Philadelphia’s manager discussed his keeper and all things Union on Tuesday.
"We need to stop with this nonsense with the second goal against D.C. United," said Philadelphia Union manager Nowak in a wide-ranging conversation with the media today. "It was clarified by league officials, by U.S. Soccer, that the goal was supposed to be disallowed and Jaime Moreno was supposed to get a yellow card. That’s done and it's over."
Nowak is referring of course to the incident in the April 10 match between the Union and United, in which Moreno interfered with a Chris Seitz kick and scored a goal of his own. Though the league later said the goal should not have counted, the episode began chatter among fans and media about the quality of Seitz's play.
That chatter got louder after last Thursday's game in Toronto, when Seitz could not control a rebound off a scorching Dwayne De Rosario free kick, letting in a goal. Seitz later brought down O'Brian White to concede the game-winning penalty kick.
But if Nowak has any doubts about Seitz, it doesn't show. There is no discussion about replacing the young keeper, or even naming a backup.
"This is not American football where you have three, four quarterbacks and you change them. The confidence in the goalkeeper must be there," asserted the former U.S. national team assistant. "You cannot just rotate it because one game is bad, two games are bad. Who is number one, who is number two? That’s American football. Soccer is not American football.”
The manager is quick to point out that the team needs to play better as a whole to take the pressure off Seitz.
"We put Chris in this spot. We—as a group—all together. And that needs to change. The mistakes we made as a group need to change."
Despite the miscues, Nowak is pleased with the progress the team has made during the year. Though they've been a man down for more than half of two games, the Union have not seen a lack of effort or any lapse in their attempts to create scoring chances.
Nowak would clearly rather not routinely have a defender ejected, but he is proud of how his team has played in those situations.
"I would rather play the way we played with 10 men than Toronto [did] with 11."
Assuming the Union can keep all 11 men on the pitch, who might those 11 be as the season progresses?
The Union have been notoriously circumspect in regards to starting lineups and playing time, but Nowak hinted strongly that the team's younger players would begin to see more action.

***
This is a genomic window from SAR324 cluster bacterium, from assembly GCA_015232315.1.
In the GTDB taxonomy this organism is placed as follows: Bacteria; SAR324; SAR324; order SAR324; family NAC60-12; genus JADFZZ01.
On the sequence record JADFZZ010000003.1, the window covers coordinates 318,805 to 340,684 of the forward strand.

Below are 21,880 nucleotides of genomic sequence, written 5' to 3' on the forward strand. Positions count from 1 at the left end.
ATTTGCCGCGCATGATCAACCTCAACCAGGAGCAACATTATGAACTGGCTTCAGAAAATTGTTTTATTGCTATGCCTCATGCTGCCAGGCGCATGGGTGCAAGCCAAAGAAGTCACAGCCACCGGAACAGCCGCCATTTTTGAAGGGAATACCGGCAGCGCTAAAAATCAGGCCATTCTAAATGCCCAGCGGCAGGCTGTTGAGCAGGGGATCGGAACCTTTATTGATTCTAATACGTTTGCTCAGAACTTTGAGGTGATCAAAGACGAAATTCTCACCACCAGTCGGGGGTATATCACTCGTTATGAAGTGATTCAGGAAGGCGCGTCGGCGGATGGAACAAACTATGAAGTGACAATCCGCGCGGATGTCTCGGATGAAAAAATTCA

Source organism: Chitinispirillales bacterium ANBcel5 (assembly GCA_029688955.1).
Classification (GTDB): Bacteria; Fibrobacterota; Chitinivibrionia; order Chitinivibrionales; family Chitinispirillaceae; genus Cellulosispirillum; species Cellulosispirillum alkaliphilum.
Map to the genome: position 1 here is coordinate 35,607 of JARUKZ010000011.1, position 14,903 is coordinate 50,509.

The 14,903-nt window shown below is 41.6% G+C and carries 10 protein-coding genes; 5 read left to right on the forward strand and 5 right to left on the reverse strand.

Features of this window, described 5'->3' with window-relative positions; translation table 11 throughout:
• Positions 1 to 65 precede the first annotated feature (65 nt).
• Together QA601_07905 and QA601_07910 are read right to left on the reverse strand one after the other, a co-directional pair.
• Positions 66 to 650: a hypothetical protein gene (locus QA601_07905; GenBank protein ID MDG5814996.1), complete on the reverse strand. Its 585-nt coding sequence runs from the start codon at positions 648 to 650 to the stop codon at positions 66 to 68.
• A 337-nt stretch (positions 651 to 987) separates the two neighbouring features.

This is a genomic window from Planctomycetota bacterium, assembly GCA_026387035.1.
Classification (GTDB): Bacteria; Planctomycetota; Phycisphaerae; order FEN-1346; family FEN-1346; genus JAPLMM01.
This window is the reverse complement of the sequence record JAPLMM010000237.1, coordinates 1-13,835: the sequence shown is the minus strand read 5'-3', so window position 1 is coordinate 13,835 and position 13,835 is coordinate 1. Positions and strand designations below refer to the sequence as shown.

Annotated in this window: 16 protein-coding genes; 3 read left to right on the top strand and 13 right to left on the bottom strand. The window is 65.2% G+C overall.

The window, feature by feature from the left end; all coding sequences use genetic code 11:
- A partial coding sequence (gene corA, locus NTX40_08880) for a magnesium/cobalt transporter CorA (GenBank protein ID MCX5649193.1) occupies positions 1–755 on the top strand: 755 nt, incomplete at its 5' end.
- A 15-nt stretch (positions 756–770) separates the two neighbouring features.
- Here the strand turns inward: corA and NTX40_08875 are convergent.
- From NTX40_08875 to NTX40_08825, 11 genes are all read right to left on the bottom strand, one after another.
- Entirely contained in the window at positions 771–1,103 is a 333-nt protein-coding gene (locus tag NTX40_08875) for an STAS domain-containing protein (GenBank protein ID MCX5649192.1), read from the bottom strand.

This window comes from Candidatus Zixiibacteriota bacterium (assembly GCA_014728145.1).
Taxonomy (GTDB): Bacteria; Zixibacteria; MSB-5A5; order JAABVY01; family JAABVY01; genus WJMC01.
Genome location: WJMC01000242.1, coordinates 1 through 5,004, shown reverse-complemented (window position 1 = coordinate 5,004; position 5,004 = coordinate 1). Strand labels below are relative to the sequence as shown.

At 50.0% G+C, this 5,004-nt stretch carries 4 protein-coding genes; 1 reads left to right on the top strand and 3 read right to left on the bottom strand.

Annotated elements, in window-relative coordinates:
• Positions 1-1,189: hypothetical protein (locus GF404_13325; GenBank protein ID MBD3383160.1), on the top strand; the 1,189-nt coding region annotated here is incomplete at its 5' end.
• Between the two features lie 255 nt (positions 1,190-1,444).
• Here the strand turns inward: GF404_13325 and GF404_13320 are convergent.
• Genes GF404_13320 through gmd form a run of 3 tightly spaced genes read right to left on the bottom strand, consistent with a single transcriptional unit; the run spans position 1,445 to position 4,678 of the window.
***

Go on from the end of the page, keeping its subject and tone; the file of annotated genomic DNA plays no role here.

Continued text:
"They’re going to get minutes sooner or later," Nowak confirmed. "The season is long and we need to get the group ready. Our philosophy is that any given day you can be called upon and you have to be there for the team. I have only 11 spots. I wish I could play them all. We want to have players that regardless of if they play one minute, 30 seconds, 90 minutes, they're going to be ready."
The Union's next game is Saturday in Harrison, New Jersey, against the New York Red Bulls. MLS' worst team last season has a new coach, a new stadium, and a new level of play—they currently sit atop the Eastern Conference with nine points in four games.
Nowak is impressed with the Red Bulls' start, but confident his team can give them a game.
"Nine points is nine points. But any given day in this league anybody can beat anybody," Nowak said. "The strikers are very dangerous with [Juan Pablo] Angel up top. The midfield is pretty solid as well. We’ll make a couple of adjustments but we’re still going to play our game."
While Union fans and players are gearing up for the match, the captain cannot. Danny Califf is suspended from the contest as a result of his red card against Toronto.
How will it feel for Califf to take in the game as a spectator and not as a player?
"It's gonna suck," said the captain, characteristically straightforward. "It’s gonna be hard to watch the team walk out of the tunnel and not be able to be a part of it."
For more from Goal.com contributor Ramin Majd, follow him at twitter.com/rmajd